This is a fast-paced, intelligent, and well-written novel about one troubled CIA spy tracking down a vicious terrorist, and his handlers, who see his assignment in another, more cynical light. The spy is Pablo da Silva, a talented, multilingual agent able to move easily across borders and through various cultures and strata of society. As we first see him, he is exiled in a remote assignment after a misadventure that left two victims and ruined his reputation. His agency recalls him to Langley because of his unique background and talents and, despite doubts about his fitness, assigns him to help the FBI investigate a murder that may be linked to terrorist activity. This he does, and winds up in a shootout with a suspect in San Diego in which he does not distinguish himself but does obtain valuable evidence. The evidence suggests a link to a notorious American-born jihadist responsible for several terrorist bombings. His name is Billy Foster, but he has countless Arabic aliases.
Da Silva's agency boss then gives him what seems the impossible task of finding Foster. Foster has long been operating successfully from deep cover and may be hiding anywhere. Da Silva is to perform his mission alone, using his own devices and contacts, starting with scant evidence. He narrows the search to Western Europe, and follows leads from England to Switzerland, Germany, France, and Belgium. The author evokes the shape and atmosphere of these places with considerable skill. This reader found the European locations considerably more interesting to read about than Virginia, Washington, DC, or San Diego (even with a side trip to Tijuana), and make the second half of the book more colorful than the first.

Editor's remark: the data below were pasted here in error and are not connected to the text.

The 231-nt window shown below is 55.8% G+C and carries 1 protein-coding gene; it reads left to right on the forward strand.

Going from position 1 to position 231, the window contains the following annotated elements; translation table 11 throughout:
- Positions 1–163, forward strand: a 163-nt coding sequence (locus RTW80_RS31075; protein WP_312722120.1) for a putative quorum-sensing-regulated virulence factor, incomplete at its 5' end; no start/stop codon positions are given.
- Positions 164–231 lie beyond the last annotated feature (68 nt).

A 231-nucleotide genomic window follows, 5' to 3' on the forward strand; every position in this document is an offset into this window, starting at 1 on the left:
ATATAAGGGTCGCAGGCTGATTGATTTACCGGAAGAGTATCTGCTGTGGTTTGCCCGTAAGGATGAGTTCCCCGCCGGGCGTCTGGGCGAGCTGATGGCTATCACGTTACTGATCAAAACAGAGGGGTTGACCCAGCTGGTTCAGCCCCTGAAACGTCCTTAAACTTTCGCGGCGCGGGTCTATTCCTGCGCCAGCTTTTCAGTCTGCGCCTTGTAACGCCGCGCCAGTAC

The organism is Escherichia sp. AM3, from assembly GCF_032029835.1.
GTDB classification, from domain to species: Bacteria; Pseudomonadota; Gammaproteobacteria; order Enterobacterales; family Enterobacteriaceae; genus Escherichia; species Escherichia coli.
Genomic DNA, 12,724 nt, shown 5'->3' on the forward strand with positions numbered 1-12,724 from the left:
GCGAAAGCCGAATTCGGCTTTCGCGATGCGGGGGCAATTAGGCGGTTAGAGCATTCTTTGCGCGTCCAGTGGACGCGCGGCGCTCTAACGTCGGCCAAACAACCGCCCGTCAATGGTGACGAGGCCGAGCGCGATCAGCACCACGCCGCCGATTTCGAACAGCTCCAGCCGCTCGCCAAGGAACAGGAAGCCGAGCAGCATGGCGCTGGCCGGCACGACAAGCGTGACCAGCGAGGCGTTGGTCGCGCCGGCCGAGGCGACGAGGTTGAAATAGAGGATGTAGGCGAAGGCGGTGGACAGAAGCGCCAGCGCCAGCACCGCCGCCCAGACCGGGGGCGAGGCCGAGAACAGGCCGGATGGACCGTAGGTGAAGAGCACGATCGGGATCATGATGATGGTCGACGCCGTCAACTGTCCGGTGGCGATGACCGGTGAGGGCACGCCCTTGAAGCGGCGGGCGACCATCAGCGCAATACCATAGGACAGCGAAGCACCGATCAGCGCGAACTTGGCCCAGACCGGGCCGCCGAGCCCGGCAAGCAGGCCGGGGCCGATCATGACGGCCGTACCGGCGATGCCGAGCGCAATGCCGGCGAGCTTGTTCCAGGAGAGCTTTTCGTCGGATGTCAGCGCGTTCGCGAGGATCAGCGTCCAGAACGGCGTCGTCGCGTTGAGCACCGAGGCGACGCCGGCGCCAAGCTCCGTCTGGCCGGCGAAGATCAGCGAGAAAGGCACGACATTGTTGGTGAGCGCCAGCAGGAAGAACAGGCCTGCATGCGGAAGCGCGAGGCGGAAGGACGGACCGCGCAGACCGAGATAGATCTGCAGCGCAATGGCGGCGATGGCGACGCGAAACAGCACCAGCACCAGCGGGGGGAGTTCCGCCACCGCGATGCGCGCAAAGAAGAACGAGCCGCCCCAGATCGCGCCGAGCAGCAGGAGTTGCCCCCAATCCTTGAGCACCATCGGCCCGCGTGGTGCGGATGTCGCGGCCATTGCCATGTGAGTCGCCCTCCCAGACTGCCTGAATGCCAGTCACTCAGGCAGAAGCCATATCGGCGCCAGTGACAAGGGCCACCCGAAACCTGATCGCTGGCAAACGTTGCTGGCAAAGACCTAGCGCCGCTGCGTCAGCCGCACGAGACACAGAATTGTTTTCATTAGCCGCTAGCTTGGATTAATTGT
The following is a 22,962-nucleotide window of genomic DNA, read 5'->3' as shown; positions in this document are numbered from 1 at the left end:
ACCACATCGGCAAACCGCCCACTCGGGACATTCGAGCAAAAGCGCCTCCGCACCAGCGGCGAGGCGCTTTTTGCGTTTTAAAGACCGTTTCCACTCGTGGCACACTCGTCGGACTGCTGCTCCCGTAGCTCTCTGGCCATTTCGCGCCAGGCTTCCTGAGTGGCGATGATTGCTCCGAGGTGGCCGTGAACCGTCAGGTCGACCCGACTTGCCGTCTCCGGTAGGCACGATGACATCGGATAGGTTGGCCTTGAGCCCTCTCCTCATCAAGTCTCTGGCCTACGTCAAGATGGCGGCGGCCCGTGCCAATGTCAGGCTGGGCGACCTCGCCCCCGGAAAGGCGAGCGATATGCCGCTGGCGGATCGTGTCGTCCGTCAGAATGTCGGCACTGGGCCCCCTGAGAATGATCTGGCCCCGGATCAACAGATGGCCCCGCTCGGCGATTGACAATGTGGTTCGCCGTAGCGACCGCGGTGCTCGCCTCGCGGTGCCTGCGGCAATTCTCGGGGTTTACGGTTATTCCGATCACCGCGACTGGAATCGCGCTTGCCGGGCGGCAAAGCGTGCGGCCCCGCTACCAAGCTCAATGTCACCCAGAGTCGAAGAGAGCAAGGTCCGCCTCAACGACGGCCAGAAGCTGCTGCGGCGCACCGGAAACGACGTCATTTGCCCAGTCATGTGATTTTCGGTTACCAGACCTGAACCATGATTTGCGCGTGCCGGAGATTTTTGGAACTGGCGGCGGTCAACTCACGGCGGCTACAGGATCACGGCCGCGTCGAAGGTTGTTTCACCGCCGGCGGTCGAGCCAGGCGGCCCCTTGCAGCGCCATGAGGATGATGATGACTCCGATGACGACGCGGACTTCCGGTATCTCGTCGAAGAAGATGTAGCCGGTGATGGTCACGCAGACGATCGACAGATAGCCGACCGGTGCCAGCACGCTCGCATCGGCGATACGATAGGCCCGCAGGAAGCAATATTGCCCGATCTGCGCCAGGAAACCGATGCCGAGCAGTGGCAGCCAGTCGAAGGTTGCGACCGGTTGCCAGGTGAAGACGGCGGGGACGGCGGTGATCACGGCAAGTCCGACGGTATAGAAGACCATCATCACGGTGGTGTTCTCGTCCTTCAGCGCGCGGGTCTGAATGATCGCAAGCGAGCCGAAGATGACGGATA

Does da Silva find Foster?
If he does, does he survive the meeting?
You'll have to read the book to find out. They say the fun is in the journey, not the destination, but without giving away the conclusion, it's safe to say that da Silva finds himself in another tight situation in which his fitness is tested.
Many chapters are written from viewpoints other than da Silva's, notably those of his immediate supervisor, and provide insight into the dubious machinations of folks who run the counterintelligence show and manipulate their players like puppets. While da Silva sees himself as a hunter seeking prey, the front office is using him as bait. The disparity raises the question of what is right and wrong in pursuing the bad guy. Our sympathies are probably with the spy, but that may be to our detriment.